Metro Parks sees increase in rescues, adds new safety app
The technology uses GPS to create a three-word code you can use to tell first responders exactly where you are located.
NASHVILLE, Tenn. (WSMV) - Metro Parks officials said with so many people moving to Nashville that aren’t familiar with the trail system, they’ve had to rescue a lot more hikers and bikers over the past year.
They are launching a new app to find people lost on trails or greenways and get them help as soon as possible.
“It is a problem,” Metro Parks Police Capt. Greg Davis said. “Just one person getting lost on one of our trails in a problem, much less the numerous people that happens to throughout the year.”
The technology is called what3words and uses GPS to assign a three-word code to 10-foot by 10-foot areas across the world.
“It is going to be much easier for someone who is lost and may be a little frantic to read those three words from that app instead of numerous digits of GPS coordinates,” Davis said. “Our Department of Emergency Communications can pull up their what3words application and tell us, the folks in the field that are going to be responding, where you are.”
He said the app is extremely accurate and will be used in more than 200 Metro parks and 100 miles of Metro greenways. Beyond helping people who are hurt on a trail and do not know where they are, the program will greatly reduce response time when someone is off trail.
“If they step out into the bushes and they see a flower or a tree that they want to observe and then they turn around and they realize they’ve gone 15 steps instead of just two steps, well now they are disoriented and may not know where they are,” David said. “That is where this app comes in and giving us a precise, a very precise location so that we can respond to you and help you get back on the trail or get you any of the emergency services you may need.”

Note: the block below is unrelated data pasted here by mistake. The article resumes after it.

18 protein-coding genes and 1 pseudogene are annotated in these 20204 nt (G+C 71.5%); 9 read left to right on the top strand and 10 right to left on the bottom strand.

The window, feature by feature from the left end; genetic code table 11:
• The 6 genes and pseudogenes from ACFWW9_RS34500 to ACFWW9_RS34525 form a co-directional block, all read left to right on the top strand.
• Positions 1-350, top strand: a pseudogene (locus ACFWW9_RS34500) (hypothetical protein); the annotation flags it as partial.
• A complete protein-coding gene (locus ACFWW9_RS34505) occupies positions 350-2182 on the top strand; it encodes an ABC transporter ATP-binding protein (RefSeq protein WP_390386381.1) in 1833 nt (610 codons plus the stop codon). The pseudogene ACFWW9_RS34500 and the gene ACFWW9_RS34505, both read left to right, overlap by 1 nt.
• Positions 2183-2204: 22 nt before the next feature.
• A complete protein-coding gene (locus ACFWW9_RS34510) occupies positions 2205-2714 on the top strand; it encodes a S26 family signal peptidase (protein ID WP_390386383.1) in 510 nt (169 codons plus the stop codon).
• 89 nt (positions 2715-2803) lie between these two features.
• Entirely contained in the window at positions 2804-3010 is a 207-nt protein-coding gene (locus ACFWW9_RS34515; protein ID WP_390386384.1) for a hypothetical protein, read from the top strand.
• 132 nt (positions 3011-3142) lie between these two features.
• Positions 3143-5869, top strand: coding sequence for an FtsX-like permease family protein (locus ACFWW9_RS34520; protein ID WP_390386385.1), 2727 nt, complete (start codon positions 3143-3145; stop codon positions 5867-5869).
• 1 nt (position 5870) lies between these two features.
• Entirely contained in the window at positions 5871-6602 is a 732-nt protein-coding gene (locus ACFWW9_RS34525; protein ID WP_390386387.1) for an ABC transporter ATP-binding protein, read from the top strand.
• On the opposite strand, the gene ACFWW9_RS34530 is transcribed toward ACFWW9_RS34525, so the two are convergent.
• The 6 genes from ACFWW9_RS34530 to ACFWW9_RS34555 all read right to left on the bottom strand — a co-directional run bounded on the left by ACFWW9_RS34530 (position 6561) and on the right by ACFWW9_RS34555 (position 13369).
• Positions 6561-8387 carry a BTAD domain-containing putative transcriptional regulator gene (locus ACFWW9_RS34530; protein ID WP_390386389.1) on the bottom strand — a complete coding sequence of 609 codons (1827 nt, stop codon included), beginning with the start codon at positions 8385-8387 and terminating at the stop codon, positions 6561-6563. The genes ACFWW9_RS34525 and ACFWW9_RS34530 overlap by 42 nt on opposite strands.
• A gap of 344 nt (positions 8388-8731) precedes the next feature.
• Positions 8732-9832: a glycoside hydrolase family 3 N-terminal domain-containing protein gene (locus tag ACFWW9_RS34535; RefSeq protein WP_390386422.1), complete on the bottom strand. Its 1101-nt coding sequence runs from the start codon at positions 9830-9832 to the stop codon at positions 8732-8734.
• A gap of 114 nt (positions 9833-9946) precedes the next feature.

The GPS-enabled app is free for iOS and Android users. There is also a free web version people can use on their phones without downloading the app.
People who get into the parks every day, including Michelle Robles, said they love the peace and serenity of these natural areas, but they can pose a danger. She is very happy to have this new tool in case she ever needs assistance out in the woods.
“There’s times when you just want to keep riding and then you are like, ‘Where am I at on the trail?’” Robles said. “If there is no sign, then you don’t know where you are at.”
It is also best to bring lots of water and other supplies during the hot summer months, and make sure you remove any valuables from your car before parking at a trailhead.
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